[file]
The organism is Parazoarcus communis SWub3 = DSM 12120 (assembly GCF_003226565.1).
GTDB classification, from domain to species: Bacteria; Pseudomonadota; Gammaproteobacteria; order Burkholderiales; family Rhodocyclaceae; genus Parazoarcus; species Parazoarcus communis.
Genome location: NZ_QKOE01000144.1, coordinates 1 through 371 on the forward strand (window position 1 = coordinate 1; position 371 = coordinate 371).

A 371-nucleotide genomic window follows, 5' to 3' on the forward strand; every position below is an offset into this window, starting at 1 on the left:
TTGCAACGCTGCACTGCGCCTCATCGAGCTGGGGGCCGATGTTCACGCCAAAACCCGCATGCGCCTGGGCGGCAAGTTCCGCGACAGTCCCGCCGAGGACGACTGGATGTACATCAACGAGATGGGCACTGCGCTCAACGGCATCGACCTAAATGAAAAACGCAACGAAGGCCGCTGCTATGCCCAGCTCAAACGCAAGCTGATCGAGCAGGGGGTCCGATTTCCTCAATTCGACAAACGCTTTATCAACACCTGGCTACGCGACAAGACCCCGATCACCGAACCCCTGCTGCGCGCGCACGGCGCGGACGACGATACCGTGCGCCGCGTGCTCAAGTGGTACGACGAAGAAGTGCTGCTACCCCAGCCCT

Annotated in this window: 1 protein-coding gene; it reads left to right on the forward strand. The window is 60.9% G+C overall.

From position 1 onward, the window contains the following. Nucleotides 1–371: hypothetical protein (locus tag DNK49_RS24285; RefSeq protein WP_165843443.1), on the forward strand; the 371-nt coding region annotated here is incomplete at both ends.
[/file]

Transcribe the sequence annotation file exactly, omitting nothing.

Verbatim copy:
The organism is Parazoarcus communis SWub3 = DSM 12120 (assembly GCF_003226565.1).
GTDB classification, from domain to species: Bacteria; Pseudomonadota; Gammaproteobacteria; order Burkholderiales; family Rhodocyclaceae; genus Parazoarcus; species Parazoarcus communis.
Genome location: NZ_QKOE01000144.1, coordinates 1 through 371 on the forward strand (window position 1 = coordinate 1; position 371 = coordinate 371).

A 371-nucleotide genomic window follows, 5' to 3' on the forward strand; every position below is an offset into this window, starting at 1 on the left:
TTGCAACGCTGCACTGCGCCTCATCGAGCTGGGGGCCGATGTTCACGCCAAAACCCGCATGCGCCTGGGCGGCAAGTTCCGCGACAGTCCCGCCGAGGACGACTGGATGTACATCAACGAGATGGGCACTGCGCTCAACGGCATCGACCTAAATGAAAAACGCAACGAAGGCCGCTGCTATGCCCAGCTCAAACGCAAGCTGATCGAGCAGGGGGTCCGATTTCCTCAATTCGACAAACGCTTTATCAACACCTGGCTACGCGACAAGACCCCGATCACCGAACCCCTGCTGCGCGCGCACGGCGCGGACGACGATACCGTGCGCCGCGTGCTCAAGTGGTACGACGAAGAAGTGCTGCTACCCCAGCCCT

Annotated in this window: 1 protein-coding gene; it reads left to right on the forward strand. The window is 60.9% G+C overall.

From position 1 onward, the window contains the following. Nucleotides 1–371: hypothetical protein (locus tag DNK49_RS24285; RefSeq protein WP_165843443.1), on the forward strand; the 371-nt coding region annotated here is incomplete at both ends.